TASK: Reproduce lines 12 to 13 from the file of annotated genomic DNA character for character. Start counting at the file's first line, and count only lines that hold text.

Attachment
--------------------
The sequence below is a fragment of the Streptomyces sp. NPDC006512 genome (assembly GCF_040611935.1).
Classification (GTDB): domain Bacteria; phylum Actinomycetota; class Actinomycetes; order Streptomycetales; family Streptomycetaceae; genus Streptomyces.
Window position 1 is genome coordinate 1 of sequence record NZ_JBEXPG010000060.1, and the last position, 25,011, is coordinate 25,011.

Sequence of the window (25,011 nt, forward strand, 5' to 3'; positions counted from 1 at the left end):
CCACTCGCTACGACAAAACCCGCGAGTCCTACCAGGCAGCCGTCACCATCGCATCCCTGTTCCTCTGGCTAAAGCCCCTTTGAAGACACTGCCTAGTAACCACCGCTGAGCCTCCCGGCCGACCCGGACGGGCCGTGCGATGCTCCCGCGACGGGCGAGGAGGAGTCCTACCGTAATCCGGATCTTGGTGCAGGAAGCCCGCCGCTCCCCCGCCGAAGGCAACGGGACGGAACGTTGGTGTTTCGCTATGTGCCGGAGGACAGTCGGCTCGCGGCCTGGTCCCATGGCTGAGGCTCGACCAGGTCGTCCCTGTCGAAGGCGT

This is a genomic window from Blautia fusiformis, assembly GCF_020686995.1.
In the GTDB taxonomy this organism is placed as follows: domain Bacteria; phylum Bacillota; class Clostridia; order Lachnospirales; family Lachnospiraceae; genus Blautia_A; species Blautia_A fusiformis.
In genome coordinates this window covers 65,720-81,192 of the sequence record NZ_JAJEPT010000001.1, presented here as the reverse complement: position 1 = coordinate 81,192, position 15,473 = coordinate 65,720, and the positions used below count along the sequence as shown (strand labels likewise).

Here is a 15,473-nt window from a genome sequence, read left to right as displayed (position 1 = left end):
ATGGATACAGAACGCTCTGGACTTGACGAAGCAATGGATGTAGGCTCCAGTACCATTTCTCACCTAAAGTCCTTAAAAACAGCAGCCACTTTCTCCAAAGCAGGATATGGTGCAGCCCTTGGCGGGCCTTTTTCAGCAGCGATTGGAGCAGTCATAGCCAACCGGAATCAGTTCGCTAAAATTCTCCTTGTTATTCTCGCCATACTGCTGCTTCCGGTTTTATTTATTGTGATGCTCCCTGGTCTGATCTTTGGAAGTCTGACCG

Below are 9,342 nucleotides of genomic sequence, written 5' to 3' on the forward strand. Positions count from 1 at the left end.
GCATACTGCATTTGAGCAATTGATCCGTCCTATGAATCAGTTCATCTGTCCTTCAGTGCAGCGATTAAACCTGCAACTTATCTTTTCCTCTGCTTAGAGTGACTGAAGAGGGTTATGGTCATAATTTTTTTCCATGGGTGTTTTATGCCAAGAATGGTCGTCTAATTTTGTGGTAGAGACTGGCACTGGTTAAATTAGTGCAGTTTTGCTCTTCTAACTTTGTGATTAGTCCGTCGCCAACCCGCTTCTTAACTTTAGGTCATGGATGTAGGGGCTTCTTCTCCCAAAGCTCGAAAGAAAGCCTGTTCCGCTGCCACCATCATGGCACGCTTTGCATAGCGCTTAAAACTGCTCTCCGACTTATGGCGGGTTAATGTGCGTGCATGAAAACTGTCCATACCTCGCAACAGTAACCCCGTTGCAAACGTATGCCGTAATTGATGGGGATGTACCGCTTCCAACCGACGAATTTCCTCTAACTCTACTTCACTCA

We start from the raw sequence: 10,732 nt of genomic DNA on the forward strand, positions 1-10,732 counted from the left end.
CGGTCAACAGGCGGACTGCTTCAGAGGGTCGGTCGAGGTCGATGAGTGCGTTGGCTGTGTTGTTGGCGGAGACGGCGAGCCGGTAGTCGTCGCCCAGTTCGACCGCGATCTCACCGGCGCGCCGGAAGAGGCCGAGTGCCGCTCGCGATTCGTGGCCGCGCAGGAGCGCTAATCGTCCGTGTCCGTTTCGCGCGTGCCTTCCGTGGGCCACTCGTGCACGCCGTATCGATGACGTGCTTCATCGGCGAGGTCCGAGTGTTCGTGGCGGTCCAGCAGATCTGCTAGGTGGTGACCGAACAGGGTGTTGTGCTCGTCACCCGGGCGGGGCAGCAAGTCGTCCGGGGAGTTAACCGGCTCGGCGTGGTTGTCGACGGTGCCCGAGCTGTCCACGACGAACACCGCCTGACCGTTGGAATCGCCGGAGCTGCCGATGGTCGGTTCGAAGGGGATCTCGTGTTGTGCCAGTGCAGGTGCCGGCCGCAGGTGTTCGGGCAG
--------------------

GCATACTGCATTTGAGCAATTGATCCGTCCTATGAATCAGTTCATCTGTCCTTCAGTGCAGCGATTAAACCTGCAACTTATCTTTTCCTCTGCTTAGAGTGACTGAAGAGGGTTATGGTCATAATTTTTTTCCATGGGTGTTTTATGCCAAGAATGGTCGTCTAATTTTGTGGTAGAGACTGGCACTGGTTAAATTAGTGCAGTTTTGCTCTTCTAACTTTGTGATTAGTCCGTCGCCAACCCGCTTCTTAACTTTAGGTCATGGATGTAGGGGCTTCTTCTCCCAAAGCTCGAAAGAAAGCCTGTTCCGCTGCCACCATCATGGCACGCTTTGCATAGCGCTTAAAACTGCTCTCCGACTTATGGCGGGTTAATGTGCGTGCATGAAAACTGTCCATACCTCGCAACAGTAACCCCGTTGCAAACGTATGCCGTAATTGATGGGGATGTACCGCTTCCAACCGACGAATTTCCTCTAACTCTACTTCACTCA

We start from the raw sequence: 10,732 nt of genomic DNA on the forward strand, positions 1-10,732 counted from the left end.